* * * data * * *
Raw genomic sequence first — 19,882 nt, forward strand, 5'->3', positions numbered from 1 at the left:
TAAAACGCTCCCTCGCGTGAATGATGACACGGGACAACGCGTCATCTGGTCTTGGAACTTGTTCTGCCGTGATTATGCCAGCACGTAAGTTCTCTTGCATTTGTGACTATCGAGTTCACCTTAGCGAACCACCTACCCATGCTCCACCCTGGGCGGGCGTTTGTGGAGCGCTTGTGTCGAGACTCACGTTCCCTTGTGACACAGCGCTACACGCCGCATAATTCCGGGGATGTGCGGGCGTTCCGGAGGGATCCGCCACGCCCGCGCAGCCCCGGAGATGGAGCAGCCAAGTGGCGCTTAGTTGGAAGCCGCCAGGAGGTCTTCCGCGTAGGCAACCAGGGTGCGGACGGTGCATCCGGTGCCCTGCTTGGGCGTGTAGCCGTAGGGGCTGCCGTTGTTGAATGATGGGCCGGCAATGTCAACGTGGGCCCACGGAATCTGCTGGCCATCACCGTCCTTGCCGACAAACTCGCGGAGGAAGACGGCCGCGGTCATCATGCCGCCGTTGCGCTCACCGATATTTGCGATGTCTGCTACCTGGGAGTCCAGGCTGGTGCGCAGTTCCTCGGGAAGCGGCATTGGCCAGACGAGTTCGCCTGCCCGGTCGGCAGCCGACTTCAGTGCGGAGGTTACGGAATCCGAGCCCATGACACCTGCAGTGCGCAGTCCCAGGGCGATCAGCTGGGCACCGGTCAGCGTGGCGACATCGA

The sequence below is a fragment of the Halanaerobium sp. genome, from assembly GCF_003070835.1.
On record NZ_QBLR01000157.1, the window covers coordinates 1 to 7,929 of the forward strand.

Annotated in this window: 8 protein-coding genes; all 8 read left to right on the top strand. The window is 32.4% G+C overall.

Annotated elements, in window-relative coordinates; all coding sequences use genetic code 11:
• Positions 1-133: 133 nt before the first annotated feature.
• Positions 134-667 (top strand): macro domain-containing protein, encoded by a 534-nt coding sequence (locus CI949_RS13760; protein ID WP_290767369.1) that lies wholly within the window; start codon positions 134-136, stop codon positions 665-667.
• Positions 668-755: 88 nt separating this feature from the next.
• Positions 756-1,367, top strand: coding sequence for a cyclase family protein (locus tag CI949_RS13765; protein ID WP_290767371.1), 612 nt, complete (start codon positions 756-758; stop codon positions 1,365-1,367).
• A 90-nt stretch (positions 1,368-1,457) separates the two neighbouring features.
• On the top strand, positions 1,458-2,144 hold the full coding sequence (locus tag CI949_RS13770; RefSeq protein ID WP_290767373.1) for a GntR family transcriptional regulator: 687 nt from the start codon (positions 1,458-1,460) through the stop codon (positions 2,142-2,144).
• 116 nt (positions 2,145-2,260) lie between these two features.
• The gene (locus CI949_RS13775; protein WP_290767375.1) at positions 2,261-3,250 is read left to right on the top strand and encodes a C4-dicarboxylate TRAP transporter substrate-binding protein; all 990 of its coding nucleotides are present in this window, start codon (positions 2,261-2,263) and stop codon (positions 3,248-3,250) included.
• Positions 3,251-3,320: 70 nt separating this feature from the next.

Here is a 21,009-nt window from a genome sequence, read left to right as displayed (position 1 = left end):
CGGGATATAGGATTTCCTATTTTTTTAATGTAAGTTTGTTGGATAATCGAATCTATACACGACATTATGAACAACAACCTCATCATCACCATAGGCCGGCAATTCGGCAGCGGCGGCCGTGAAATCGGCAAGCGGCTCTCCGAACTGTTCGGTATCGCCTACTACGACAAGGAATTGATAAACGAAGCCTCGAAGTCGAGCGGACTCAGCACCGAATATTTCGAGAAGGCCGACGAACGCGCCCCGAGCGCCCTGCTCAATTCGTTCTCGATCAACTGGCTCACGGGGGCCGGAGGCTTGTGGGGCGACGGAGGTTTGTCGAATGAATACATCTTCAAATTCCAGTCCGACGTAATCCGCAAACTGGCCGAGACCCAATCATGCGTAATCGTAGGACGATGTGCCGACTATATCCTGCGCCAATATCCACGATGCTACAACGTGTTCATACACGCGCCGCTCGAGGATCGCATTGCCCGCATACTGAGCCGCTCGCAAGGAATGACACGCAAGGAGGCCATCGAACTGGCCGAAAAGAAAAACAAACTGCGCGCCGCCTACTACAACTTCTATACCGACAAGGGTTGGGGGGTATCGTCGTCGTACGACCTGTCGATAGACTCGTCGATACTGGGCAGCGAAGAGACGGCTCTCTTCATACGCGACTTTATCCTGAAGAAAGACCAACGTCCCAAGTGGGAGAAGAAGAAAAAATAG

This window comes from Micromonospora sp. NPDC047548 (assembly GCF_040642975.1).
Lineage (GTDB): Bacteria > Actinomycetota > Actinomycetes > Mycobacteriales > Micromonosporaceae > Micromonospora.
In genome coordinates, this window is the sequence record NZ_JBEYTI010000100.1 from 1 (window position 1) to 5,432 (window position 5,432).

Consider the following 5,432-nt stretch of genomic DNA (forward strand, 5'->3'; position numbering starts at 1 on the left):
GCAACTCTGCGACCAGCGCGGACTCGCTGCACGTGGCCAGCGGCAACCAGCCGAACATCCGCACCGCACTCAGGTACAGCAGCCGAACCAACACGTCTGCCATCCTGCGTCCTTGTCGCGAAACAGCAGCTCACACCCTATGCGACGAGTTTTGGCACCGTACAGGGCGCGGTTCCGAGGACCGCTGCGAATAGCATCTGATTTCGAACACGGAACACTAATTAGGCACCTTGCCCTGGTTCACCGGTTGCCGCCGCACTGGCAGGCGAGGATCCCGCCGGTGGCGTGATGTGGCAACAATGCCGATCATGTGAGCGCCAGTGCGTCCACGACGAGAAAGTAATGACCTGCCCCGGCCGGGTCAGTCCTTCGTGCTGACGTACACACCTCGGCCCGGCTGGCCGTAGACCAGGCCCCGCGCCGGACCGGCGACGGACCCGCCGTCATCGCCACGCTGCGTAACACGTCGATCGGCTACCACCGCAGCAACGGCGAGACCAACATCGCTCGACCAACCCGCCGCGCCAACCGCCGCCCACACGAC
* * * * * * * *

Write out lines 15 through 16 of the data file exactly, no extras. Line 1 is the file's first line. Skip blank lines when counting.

• Positions 3,251-3,320: 70 nt separating this feature from the next.

Here is a 21,009-nt window from a genome sequence, read left to right as displayed (position 1 = left end):